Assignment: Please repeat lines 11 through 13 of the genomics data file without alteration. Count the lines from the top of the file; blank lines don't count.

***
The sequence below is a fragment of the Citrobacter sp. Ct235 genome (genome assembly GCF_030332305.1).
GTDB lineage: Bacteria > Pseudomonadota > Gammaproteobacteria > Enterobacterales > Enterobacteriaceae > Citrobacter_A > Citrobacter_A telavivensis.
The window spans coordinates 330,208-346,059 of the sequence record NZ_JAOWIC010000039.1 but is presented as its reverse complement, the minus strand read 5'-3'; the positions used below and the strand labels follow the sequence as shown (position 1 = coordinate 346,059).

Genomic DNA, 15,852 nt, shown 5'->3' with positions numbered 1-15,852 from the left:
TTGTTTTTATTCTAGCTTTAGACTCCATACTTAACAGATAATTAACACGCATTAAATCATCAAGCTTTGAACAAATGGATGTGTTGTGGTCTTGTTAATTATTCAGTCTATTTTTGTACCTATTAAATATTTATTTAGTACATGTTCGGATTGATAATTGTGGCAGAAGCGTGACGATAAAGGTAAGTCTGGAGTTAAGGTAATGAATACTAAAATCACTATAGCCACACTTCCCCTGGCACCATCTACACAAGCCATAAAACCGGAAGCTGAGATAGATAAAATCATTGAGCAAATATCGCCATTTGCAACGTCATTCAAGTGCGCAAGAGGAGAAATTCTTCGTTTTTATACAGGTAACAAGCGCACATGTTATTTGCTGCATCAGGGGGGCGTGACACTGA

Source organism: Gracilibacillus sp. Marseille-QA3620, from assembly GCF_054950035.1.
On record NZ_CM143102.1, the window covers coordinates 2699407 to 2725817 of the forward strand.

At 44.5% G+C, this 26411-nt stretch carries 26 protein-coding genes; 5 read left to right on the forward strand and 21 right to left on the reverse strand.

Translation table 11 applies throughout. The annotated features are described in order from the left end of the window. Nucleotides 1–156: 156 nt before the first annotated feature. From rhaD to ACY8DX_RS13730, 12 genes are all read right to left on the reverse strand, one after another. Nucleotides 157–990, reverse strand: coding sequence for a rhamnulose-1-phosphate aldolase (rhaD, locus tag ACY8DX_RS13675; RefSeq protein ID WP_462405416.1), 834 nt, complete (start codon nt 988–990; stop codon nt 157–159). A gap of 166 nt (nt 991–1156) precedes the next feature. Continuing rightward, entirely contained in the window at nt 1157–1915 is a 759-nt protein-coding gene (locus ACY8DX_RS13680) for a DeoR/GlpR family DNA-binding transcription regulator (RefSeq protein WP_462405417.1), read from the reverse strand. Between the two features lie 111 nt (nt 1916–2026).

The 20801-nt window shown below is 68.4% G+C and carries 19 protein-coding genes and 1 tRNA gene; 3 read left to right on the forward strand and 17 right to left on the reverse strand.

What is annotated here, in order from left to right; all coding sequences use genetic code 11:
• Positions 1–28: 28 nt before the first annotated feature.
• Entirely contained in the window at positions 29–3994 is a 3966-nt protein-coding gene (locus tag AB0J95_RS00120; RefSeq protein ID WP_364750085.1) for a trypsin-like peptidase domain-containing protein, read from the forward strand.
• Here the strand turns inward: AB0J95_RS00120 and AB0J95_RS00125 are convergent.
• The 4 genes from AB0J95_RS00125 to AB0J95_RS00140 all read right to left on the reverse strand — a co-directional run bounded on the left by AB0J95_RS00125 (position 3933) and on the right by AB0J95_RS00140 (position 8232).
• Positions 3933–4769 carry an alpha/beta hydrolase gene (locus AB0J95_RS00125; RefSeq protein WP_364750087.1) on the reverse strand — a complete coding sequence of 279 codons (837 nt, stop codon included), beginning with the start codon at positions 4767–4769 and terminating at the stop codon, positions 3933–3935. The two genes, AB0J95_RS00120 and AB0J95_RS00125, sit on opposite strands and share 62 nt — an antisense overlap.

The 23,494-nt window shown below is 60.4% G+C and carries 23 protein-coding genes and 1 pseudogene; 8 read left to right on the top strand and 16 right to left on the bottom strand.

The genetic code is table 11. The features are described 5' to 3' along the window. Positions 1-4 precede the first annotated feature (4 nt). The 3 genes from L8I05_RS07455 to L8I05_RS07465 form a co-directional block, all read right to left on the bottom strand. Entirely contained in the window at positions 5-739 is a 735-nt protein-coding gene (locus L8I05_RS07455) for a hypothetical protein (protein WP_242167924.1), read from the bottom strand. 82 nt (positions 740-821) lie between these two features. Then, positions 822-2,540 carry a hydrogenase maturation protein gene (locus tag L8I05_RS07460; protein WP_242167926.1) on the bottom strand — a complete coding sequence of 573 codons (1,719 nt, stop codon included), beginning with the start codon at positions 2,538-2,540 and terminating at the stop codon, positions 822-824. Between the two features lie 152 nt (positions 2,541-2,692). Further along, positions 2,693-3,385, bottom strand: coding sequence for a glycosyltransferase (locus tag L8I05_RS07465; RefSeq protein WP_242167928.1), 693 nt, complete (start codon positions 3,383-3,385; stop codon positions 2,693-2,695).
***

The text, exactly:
What is annotated here, in order from left to right; all coding sequences use genetic code 11:
• Positions 1–28: 28 nt before the first annotated feature.
• Entirely contained in the window at positions 29–3994 is a 3966-nt protein-coding gene (locus tag AB0J95_RS00120; RefSeq protein ID WP_364750085.1) for a trypsin-like peptidase domain-containing protein, read from the forward strand.